NotesFAQContact Us
Search Tips
Peer reviewed Peer reviewed
Direct linkDirect link
ERIC Number: EJ874694
Record Type: Journal
Publication Date: 2005-Jul
Pages: 3
Abstractor: ERIC
Reference Count: 8
ISSN: ISSN-1541-6224
Women in History--Bella Stavisky Abzug (1920-1998)
Blair, Meg
Journal of Women in Educational Leadership, v3 n3 p157-159 Jul 2005
Bella Stavisky was born in New York City on July 24, 1920. She was born to activism: her father's butcher shop was called the Live and Let Live Meat Market, in protest of WWI. Her parents were Russian Jewish immigrants, and when her father died there was no son to say Kaddish for him, so 13-year-old Bella marched into Temple each day for a year to offer the prayers, a role traditionally forbidden to women. After graduating from high school, Bella attended Hunter College in New York. Her dream was to be a lawyer. Harvard, her first choice of law schools, did not accept women, so she went instead to Columbia, where she met her husband, Martin (Maurice) Abzug. It is notable that in that day, Martin put aside his dreams of becoming a writer, and in order to support Bella's ambitions, he worked as a stockbroker. Her first claim to fame as a lawyer came when she traveled to Mississippi while eight months pregnant to defend Willy McGee, a black man accused of raping a white woman. Local motels would not allow her to stay, so she slept in the bus station for the entire trial. Her other cases were typically labor disputes or civil rights cases, often done for free or for very little money. Another early highlight of her life was founding the first modern women's mass peace movement, Women Strike for Peace in 1961. This group fought for a nuclear weapons test ban. In 1970, Bella won her first term to Congress. She was an ardent opponent of the Vietnam War and was the first member of Congress to support impeaching President Nixon. As chair of the subcommittee on government information and individual rights, Bella co-wrote three influential laws: (1) the Freedom of Information Act; (2) the Sunshine Law; and (3) the Right to Privacy Act. Although not normally connected with educational issues, Bella was a passionate supporter of women's rights, and often education went hand-in-hand with improving the economic conditions in which women lived worldwide, and education was vital to women becoming more involved in the political process. From the time she defied Jewish tradition to learn to read the Torah, Bella fought for equality of women in education. Some of her other notable achievements in the area of education included her work with the Fourth World Conference on Women in Beijing and the Beijing Platform for Action, that included strong wording regarding education of women, and work to pass both the Civil Rights Act of 1964 and Title IX of the Educational Amendments, which called for equality in all areas of education for women and girls.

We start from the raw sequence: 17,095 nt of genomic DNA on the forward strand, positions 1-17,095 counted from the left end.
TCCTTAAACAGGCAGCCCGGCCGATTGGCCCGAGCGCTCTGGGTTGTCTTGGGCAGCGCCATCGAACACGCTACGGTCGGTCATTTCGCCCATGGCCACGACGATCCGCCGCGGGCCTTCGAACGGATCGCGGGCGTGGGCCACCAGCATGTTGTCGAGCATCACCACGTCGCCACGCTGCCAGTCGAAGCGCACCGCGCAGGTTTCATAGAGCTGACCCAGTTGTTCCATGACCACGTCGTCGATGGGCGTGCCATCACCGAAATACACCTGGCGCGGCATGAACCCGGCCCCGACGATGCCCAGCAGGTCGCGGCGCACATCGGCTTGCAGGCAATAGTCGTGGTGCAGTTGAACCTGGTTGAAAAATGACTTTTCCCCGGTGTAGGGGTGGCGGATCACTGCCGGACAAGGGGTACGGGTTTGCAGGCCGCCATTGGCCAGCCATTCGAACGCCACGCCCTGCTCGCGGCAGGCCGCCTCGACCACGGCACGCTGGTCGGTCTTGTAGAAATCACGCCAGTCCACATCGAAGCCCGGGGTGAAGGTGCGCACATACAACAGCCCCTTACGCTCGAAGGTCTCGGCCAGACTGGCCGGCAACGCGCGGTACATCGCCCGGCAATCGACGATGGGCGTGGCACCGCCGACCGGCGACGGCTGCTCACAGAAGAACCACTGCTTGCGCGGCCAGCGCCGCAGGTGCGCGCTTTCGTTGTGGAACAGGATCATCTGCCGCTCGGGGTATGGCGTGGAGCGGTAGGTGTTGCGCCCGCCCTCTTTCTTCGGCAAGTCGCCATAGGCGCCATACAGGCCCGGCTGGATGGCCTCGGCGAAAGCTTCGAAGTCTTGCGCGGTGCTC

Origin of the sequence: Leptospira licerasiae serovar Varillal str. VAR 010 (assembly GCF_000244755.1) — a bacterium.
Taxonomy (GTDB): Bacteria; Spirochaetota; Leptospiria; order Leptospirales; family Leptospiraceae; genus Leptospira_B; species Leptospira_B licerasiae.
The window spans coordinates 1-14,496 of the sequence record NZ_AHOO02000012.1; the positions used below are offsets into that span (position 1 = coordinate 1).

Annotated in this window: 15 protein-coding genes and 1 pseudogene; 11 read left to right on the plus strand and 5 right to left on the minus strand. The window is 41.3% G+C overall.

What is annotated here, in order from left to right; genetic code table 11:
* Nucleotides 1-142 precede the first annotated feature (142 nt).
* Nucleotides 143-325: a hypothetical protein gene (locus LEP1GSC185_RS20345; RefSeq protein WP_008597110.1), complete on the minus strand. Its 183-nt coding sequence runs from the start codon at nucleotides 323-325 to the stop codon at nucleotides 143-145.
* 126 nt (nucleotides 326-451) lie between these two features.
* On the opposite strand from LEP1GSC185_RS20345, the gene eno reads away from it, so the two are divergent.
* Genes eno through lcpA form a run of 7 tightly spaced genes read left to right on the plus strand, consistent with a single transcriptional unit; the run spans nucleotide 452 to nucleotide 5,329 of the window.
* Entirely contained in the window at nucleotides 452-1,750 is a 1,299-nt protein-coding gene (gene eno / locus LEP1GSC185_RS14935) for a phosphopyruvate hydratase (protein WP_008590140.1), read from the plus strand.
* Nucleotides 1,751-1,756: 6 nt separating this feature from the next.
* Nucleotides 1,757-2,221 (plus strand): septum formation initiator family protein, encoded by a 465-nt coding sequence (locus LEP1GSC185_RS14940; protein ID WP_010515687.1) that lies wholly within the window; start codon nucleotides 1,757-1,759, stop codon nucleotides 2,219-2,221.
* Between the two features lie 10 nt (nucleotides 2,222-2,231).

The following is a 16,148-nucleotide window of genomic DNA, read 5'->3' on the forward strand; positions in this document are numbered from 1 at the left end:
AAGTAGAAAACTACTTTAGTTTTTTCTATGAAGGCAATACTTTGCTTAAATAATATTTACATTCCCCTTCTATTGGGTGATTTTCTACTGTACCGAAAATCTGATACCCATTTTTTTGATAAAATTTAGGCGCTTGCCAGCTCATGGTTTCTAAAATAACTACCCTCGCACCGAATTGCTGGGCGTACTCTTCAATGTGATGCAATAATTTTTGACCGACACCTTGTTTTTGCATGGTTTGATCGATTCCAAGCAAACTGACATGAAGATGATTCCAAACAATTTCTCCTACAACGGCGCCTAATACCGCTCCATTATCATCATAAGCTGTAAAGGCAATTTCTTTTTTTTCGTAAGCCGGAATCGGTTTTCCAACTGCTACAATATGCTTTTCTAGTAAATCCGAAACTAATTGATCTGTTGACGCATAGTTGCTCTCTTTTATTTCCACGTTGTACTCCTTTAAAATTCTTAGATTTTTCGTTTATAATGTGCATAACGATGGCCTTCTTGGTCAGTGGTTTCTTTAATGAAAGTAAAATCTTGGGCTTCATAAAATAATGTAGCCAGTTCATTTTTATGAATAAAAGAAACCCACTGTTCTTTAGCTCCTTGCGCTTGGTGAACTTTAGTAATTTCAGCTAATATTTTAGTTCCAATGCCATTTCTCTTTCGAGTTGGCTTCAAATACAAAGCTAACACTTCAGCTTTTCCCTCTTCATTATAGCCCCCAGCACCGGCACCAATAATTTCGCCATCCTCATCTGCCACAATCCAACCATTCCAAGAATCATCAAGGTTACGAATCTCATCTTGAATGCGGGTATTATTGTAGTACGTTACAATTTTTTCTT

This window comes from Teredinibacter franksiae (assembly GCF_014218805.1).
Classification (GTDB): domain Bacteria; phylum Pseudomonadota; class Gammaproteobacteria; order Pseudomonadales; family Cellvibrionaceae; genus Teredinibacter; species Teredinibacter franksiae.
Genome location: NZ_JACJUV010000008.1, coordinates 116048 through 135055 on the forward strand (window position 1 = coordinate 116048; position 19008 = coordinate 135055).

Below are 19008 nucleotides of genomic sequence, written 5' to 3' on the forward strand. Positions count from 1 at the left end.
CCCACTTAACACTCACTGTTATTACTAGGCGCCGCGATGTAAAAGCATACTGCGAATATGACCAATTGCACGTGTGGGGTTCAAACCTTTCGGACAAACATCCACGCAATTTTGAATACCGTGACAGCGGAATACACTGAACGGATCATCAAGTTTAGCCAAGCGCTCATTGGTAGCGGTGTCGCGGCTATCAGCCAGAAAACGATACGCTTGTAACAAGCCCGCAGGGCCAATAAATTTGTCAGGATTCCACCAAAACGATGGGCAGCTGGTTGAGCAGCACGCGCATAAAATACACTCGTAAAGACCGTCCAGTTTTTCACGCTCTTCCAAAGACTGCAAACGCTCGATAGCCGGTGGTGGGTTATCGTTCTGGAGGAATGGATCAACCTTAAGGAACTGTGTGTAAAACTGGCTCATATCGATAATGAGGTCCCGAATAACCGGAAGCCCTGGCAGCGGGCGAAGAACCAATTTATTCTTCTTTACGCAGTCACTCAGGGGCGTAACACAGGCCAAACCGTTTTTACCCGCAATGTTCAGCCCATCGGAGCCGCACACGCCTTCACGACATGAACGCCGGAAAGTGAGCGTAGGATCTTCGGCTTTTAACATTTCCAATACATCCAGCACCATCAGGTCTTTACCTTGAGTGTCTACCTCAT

ProActive Publications. 439 North Duke Street, Lancaster, PA 17602. Tel: 717-290-1660; Fax: 717-509-6100; e-mail:; Web site:
Publication Type: Journal Articles; Reports - Descriptive
Education Level: N/A
Audience: N/A
Language: English
Sponsor: N/A
Authoring Institution: N/A
Identifiers - Location: China (Beijing); Mississippi; New York; Vietnam
Identifiers - Laws, Policies, & Programs: Civil Rights Act 1964; Education Amendments 1972; Family Educational Rights and Privacy Act 1974; Freedom of Information Act; Privacy Act 1974; Title IX Education Amendments 1972